Improving the Pontoon

Published in the July 2013 Issue July 2013

This subject of improving pontoons came up when as a staff we were planning last year’s Shootout Boat Test. We were talking about no matter how great the boats were at last year’s event, they will be better this year. The seating will be more comfortable, the flooring will look better and there will be innovative designs that will blow you out of the water. Pun intended.

Halfway through this discussion, PDB Editor Brady Kay said he once had a conversation with a manufacturer about putting a sensor on the ladder so that the engine wouldn’t start if it was down. He said the guy just laughed and said they make a lot of money off replacement ladders from people who forget to raise the ladder up when the boat is underway.

Since I was on my second Rockstar of the day, I had to ask him to repeat himself because I was convinced I was hearing the story wrong. I wasn’t. I couldn’t even make my mouth form the words to ask what company in its right mind would have this thought process. I have zero respect for this kind of corporate greed. Of course, businesses need to make money, but capitalizing on something of this nature makes me a little sick.

But that brings us to the meat and bones of this story. Without getting too “Jetson-y,” is there really a way to improve the pontoon? Sure, I could advocate for walking legs to pop out so that you didn’t have to wait at the dock, but I want to keep things on the line of realistic.

I reached out to our forum members to get their thoughts. Capt Sully responded that he would like to see an electric bimini top. Within the day, three other members had jumped on with links to this exact product. It comes as an aftermarket product so that you can install it even if you already own a boat. How awesome is that? But that left me thinking: is there anything under the sun that hasn’t been invented yet? Is the pontoon as good as it’s going to get?


Excitement Ahead

I’m going to go ahead and throw out a big no. I think there are strides to be made, especially when it comes to harnessing energy. Trust me, my husband works in the coal industry and our young kids have already had their eyes “opened” to the fact that wind energy should be called swindle energy. But if I’m looking at the bigger picture, it seems to me you should be able to take advantage of the wind you’re creating with your 300hp outboard. Powering your high-end sound system with solar power also makes sense in my mind. Do I understand the logistics on how to do this? No. But it seems like a good idea.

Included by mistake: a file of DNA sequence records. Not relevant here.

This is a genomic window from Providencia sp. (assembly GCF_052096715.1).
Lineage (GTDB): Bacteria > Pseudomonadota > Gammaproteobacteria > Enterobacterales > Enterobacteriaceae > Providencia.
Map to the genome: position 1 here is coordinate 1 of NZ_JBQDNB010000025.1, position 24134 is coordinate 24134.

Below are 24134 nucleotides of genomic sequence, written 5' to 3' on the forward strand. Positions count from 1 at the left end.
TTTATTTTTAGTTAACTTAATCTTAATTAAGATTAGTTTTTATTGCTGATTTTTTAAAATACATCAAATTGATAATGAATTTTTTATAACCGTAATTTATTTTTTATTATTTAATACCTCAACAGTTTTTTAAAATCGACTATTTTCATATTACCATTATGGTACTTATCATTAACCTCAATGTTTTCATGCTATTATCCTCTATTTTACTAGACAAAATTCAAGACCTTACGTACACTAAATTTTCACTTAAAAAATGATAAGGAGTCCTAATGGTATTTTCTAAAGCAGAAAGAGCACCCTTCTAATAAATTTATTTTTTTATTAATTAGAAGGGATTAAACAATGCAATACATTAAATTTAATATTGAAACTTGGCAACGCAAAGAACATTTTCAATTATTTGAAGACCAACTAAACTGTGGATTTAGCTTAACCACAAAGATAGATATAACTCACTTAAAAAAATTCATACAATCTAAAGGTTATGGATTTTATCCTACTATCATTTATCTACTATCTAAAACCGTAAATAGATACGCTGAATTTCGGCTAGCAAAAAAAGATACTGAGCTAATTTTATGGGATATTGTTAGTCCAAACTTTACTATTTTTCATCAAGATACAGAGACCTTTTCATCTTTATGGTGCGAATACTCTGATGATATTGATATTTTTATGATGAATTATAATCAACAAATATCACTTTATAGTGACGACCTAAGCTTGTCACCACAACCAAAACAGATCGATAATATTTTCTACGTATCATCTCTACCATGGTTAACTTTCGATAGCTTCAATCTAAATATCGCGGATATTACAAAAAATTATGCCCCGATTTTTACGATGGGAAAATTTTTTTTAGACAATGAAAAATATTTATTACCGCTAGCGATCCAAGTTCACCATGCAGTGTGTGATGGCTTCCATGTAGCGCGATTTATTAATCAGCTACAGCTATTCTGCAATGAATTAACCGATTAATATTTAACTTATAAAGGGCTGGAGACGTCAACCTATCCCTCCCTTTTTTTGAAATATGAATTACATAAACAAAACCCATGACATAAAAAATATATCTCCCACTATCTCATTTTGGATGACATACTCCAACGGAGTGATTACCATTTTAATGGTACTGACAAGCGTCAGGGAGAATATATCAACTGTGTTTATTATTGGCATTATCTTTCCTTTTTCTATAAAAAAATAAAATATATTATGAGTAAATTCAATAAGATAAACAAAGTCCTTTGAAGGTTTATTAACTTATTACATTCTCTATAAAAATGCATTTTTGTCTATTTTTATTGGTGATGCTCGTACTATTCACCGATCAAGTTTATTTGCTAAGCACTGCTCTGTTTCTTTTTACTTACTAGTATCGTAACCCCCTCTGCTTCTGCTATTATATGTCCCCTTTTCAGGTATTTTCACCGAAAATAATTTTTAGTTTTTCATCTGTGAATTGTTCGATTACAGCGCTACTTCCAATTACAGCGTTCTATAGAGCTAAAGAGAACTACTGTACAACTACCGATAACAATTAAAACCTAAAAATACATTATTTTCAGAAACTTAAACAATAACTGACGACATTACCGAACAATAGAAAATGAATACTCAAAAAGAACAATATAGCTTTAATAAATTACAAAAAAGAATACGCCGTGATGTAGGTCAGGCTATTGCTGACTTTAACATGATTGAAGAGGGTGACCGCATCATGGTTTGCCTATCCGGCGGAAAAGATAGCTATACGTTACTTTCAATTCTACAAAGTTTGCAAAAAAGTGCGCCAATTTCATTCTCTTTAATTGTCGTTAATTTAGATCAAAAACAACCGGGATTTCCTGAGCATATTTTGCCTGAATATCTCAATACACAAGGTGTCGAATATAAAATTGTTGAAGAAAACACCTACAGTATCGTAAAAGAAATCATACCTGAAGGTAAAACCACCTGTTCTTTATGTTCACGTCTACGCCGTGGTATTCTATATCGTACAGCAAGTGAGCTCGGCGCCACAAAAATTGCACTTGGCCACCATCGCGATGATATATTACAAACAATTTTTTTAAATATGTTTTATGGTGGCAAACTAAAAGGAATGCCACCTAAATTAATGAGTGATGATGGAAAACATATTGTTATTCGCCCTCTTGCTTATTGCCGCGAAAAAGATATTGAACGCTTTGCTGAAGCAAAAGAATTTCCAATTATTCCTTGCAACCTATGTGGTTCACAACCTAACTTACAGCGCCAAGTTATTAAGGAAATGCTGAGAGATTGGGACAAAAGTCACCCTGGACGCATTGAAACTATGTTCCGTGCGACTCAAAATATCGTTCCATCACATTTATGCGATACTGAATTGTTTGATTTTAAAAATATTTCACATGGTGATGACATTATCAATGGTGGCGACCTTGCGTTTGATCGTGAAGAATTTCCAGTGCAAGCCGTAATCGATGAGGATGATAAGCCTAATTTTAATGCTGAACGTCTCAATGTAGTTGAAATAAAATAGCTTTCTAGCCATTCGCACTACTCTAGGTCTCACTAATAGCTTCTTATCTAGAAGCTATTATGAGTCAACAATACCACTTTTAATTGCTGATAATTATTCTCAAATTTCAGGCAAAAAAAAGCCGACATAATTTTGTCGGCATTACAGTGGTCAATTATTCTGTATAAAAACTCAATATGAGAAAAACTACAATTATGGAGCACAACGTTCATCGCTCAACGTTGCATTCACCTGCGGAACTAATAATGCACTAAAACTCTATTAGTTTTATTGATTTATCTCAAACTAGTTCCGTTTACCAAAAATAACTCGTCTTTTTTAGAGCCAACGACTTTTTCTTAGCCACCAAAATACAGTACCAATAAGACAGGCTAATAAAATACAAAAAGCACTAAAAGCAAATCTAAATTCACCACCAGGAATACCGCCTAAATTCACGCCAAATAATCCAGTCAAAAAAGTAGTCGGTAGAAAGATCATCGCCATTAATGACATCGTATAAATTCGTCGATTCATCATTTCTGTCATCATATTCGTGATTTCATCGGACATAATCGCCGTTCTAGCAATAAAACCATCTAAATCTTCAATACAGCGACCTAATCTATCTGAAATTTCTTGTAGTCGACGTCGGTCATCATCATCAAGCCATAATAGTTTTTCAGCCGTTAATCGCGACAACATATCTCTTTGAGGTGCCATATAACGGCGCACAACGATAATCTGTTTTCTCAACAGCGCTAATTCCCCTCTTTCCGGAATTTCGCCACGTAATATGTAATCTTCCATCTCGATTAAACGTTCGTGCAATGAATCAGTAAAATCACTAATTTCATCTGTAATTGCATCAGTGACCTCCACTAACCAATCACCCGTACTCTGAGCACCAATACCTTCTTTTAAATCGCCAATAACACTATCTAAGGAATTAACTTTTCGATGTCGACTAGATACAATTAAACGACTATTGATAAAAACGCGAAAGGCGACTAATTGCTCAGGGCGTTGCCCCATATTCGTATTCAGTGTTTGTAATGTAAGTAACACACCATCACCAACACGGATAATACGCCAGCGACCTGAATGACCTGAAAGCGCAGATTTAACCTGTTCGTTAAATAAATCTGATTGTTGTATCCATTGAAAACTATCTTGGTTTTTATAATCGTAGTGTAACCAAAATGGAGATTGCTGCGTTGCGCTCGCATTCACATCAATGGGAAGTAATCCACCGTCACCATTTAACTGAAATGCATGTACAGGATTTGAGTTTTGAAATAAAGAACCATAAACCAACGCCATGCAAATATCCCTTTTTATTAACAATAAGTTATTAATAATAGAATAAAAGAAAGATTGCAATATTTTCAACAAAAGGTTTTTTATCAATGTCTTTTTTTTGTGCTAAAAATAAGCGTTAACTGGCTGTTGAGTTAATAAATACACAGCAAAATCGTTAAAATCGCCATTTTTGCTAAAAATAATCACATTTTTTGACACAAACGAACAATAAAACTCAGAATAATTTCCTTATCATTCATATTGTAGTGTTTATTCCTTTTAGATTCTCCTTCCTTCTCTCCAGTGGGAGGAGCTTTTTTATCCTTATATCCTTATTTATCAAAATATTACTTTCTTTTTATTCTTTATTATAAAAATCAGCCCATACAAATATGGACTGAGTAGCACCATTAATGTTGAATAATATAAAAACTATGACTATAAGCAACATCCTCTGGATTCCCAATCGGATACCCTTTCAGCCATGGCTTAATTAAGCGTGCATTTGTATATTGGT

Touch Screens For All

Last year at the Shootout, we were all blown away by the touch screen that Harris FloteBote incorporated into its Grand Mariner. There were also other manufacturers who took advantage of this new system. Everything was controlled by your fingertips, which was perfect for my already-smart-phone-ingrained brain. Right now it’s something you only find on the higher-end models, but I bet within a few years, it will come standard on every new pontoon manufactured, even the entry models. It’s the way our world is headed.

Enabling things to have a dual purpose could also be an improvement. How cool would it be for the door on the side of the pontoon to fold down on the dock to act as a wheelchair ramp?

I think that based on my knowledge of engineering, we can all be grateful that it’s not really my job to improve the pontoon. I got a firsthand taste of how engineers think these things through when I talked to Vann Knight, head of engineering for Nautic Global Group, and Bob Fieldhouse, head of engineering for Harris FloteBote. You can read the story on page 38 but for now, just take my word for it that the industry is in the hands of some of the most capable minds. One thing I was the most impressed with is that both men stressed how important customer satisfaction is to them personally. It’s more than a day job. It’s a commitment to an industry they are passionate about and wanting it to be the best it can be.

For now, I want to leave you with the thought that it’s only going to get better. It’s a great day to invest in family memories and buy a pontoon. But, hey, if any manufacturers decided to install a sensor on their ladder so the engine won’t start when it’s down, then it will be an even BETTER day to buy a boat. Just a thought.

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